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The untold truth of The Omen

Released in 1976, The Omen is one of the most renowned occult films of all time. The chilling tale of Damien (Harvey Spencer Stephens), the son of the devil, has continued to thrill and terrify audiences to this day while going on to become quite a successful franchise, with sequels, a remake, a TV series, and even novels. It's also pretty much ruined the name "Damien" for parents everywhere.

Creating a hit with a lasting legacy like The Omen is no small feat. Whether it was struggling to find a studio, acquiring the perfect cast, or potentially combating real evil spirits, the cast and crew certainly had their work cut out for them. But the secrets behind The Omen don't need to be deciphered from cryptic biblical poems. You can find them all right here. From behind-the-scenes deaths to the film's lasting impact, here's the untold truth of one of the all-time great horror movies.

The script for The Omen was unpopular with studios

Though The Omen is now regarded as one of the most successful supernatural horror films of all time, in its infancy, the film struggled to gain the attention of studios precisely because of its more overt horror elements. 

As The Omen's director, Richard Donner, explained to Movies in Focus, "The thing is, The Omen had been around for a long time. It was called The Antichrist and eventually every studio in town turned it down. When I read it, the reason I thought they turned it down was because it was a horror film and if they turned it into what I believed was a mystery-suspense-thriller and got rid of the cheesy cloven hoofs and devils, that maybe it would have a chance."

Alan Ladd Jr., the prestigious head of Fox Studios at the time, agreed that the film would probably fare better if it was marketed as a thriller instead of a typical horror movie with jump scares or excessive violence. And fortunately for Donner, Ladd decided to pick up the project under the condition that The Omen change gears and style itself more in line with a mystery-suspense film. Of course, Donner took the deal, and The Omen finally found its footing and gained more credibility among filmgoers reluctant to see a full-on horror flick.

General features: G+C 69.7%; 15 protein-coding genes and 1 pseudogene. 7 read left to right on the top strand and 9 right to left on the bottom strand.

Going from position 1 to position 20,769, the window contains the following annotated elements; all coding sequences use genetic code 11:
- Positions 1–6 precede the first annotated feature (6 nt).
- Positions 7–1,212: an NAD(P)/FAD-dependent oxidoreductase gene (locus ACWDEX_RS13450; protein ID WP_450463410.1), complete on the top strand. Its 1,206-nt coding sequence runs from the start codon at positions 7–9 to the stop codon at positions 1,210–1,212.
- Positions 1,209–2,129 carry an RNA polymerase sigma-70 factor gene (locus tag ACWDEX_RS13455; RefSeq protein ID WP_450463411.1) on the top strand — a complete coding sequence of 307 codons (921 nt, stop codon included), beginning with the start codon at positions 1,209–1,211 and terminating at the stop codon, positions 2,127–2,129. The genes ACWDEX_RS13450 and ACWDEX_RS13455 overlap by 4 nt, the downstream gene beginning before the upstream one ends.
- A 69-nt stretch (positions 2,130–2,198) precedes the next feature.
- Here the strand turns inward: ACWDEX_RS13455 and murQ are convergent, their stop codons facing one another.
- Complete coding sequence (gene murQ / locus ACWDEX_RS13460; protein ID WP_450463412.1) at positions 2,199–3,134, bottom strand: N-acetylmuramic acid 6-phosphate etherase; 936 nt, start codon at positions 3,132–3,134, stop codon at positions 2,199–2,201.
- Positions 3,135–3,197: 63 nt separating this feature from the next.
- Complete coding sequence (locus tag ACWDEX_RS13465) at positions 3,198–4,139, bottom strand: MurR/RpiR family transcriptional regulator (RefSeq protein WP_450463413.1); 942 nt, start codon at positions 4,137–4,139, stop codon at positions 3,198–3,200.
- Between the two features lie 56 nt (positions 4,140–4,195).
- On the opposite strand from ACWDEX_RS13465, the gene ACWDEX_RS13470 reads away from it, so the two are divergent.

A small budget and a big payoff

Though The Omen features some excellent practical effects and on-scene locations, the film was restricted to a relatively small budget considering everything that needed to go into the making of the film. When talking to IGN about the movie, Richard Donner said he had to "deliver the picture for $2 million, including salaries."

Considering that many of the scenes required on-location shoots in England, Italy, and Israel, the cost of travel certainly wasn't cheap and ultimately inflated the film's expenses. Additionally, securing the talent, like Gregory Peck and Lee Remick, further put a dent in the film's budget. Perhaps the most notable cost was getting composer Jerry Goldsmith on board to create the film's now-infamous score. Donner was so determined to have Goldsmith on the project that Alan Ladd Jr. eventually put up $25,000 to acquire Goldsmith's talents. 

With all of these costs, the pressure to successfully deliver The Omen was a significant stressor for Donner. "It was constantly on my head. I was scared, and I didn't want to disappoint Alan Ladd, who had trusted me," the director told IGN. However, the high costs and hard work would ultimately pay off for Donner and the film's crew. The Omen made over $60 million at the box office, making back well over its $2 million budget.

Lee Remick's reaction to the baboons was real

One of the film's most terrifying moments is undoubtedly the baboon scene. When Lee Remick's character, Katherine, takes Damien to a zoo, all of the animals begin to act rather strangely in the child's presence. Most of the creatures desperately try to get some distance between themselves and Damien ... that is, except for the baboons. As Katherine and Damien ride along in a car through the baboon exhibit, the monkeys begin to act aggressively, jumping on the vehicle and screeching at the pair. Katherine is understandably horrified and grabs onto her child as the baboons continue to surround the car and pound on the windows. Unfortunately for Lee Remick, her unbridled horror in this scene was very real, as she was actually terrified by the situation unfolding around her.

As producer Mace Neufeld told IGN, "She didn't say she couldn't drive a shift car, but she had the car and drove it and stalled it just as the animals were let loose." Evidently, Remick didn't know how to get the car moving again, and as the baboons swarmed the vehicle, she began to freak out. "When you look at her through that windshield," Neufeld said, "she was terrified." It probably didn't help matters any that these primates were especially ticked off. According to an interview with director Richard Donner, the baboons hadn't been fed in a while. On top of that, the filmmakers had placed two baby baboons (with a trainer) inside the car to aggravate the animals outside. So yeah, the baboons really were attacking the car. Hopefully, Lee Remick wasn't as traumatized by the incident as her character Katherine was.